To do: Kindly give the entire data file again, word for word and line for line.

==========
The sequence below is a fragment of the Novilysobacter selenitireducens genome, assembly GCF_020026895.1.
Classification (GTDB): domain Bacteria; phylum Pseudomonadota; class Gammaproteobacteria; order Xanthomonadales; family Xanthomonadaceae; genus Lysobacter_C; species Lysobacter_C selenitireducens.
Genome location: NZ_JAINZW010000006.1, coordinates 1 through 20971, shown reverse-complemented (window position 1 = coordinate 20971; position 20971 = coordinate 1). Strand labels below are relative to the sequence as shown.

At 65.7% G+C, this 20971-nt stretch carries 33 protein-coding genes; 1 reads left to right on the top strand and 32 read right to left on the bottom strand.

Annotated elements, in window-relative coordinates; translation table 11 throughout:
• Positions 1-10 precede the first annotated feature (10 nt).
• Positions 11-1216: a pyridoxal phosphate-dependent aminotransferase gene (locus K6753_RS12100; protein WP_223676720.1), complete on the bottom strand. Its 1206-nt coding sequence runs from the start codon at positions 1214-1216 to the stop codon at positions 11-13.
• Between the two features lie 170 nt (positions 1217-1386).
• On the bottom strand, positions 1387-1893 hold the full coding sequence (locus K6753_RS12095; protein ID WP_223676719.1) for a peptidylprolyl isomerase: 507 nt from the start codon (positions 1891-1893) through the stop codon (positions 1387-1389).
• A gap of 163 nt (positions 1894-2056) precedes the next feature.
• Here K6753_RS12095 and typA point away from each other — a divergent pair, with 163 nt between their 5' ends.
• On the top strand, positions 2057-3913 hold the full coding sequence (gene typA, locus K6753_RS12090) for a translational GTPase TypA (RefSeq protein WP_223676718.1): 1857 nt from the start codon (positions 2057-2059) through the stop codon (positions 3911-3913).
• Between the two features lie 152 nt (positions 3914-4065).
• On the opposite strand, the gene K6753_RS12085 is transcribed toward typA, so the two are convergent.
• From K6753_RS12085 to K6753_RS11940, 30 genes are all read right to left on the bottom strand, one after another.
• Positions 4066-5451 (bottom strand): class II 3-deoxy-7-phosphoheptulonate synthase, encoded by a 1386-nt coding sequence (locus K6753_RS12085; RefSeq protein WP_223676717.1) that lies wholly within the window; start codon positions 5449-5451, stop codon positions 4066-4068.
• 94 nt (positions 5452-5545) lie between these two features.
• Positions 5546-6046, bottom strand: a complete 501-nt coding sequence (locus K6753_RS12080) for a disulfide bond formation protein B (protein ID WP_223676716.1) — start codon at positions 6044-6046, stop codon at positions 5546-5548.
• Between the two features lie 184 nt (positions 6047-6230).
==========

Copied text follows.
The sequence below is a fragment of the Novilysobacter selenitireducens genome, assembly GCF_020026895.1.
Classification (GTDB): domain Bacteria; phylum Pseudomonadota; class Gammaproteobacteria; order Xanthomonadales; family Xanthomonadaceae; genus Lysobacter_C; species Lysobacter_C selenitireducens.
Genome location: NZ_JAINZW010000006.1, coordinates 1 through 20971, shown reverse-complemented (window position 1 = coordinate 20971; position 20971 = coordinate 1). Strand labels below are relative to the sequence as shown.

At 65.7% G+C, this 20971-nt stretch carries 33 protein-coding genes; 1 reads left to right on the top strand and 32 read right to left on the bottom strand.

Annotated elements, in window-relative coordinates; translation table 11 throughout:
• Positions 1-10 precede the first annotated feature (10 nt).
• Positions 11-1216: a pyridoxal phosphate-dependent aminotransferase gene (locus K6753_RS12100; protein WP_223676720.1), complete on the bottom strand. Its 1206-nt coding sequence runs from the start codon at positions 1214-1216 to the stop codon at positions 11-13.
• Between the two features lie 170 nt (positions 1217-1386).
• On the bottom strand, positions 1387-1893 hold the full coding sequence (locus K6753_RS12095; protein ID WP_223676719.1) for a peptidylprolyl isomerase: 507 nt from the start codon (positions 1891-1893) through the stop codon (positions 1387-1389).
• A gap of 163 nt (positions 1894-2056) precedes the next feature.
• Here K6753_RS12095 and typA point away from each other — a divergent pair, with 163 nt between their 5' ends.
• On the top strand, positions 2057-3913 hold the full coding sequence (gene typA, locus K6753_RS12090) for a translational GTPase TypA (RefSeq protein WP_223676718.1): 1857 nt from the start codon (positions 2057-2059) through the stop codon (positions 3911-3913).
• Between the two features lie 152 nt (positions 3914-4065).
• On the opposite strand, the gene K6753_RS12085 is transcribed toward typA, so the two are convergent.
• From K6753_RS12085 to K6753_RS11940, 30 genes are all read right to left on the bottom strand, one after another.
• Positions 4066-5451 (bottom strand): class II 3-deoxy-7-phosphoheptulonate synthase, encoded by a 1386-nt coding sequence (locus K6753_RS12085; RefSeq protein WP_223676717.1) that lies wholly within the window; start codon positions 5449-5451, stop codon positions 4066-4068.
• 94 nt (positions 5452-5545) lie between these two features.
• Positions 5546-6046, bottom strand: a complete 501-nt coding sequence (locus K6753_RS12080) for a disulfide bond formation protein B (protein ID WP_223676716.1) — start codon at positions 6044-6046, stop codon at positions 5546-5548.
• Between the two features lie 184 nt (positions 6047-6230).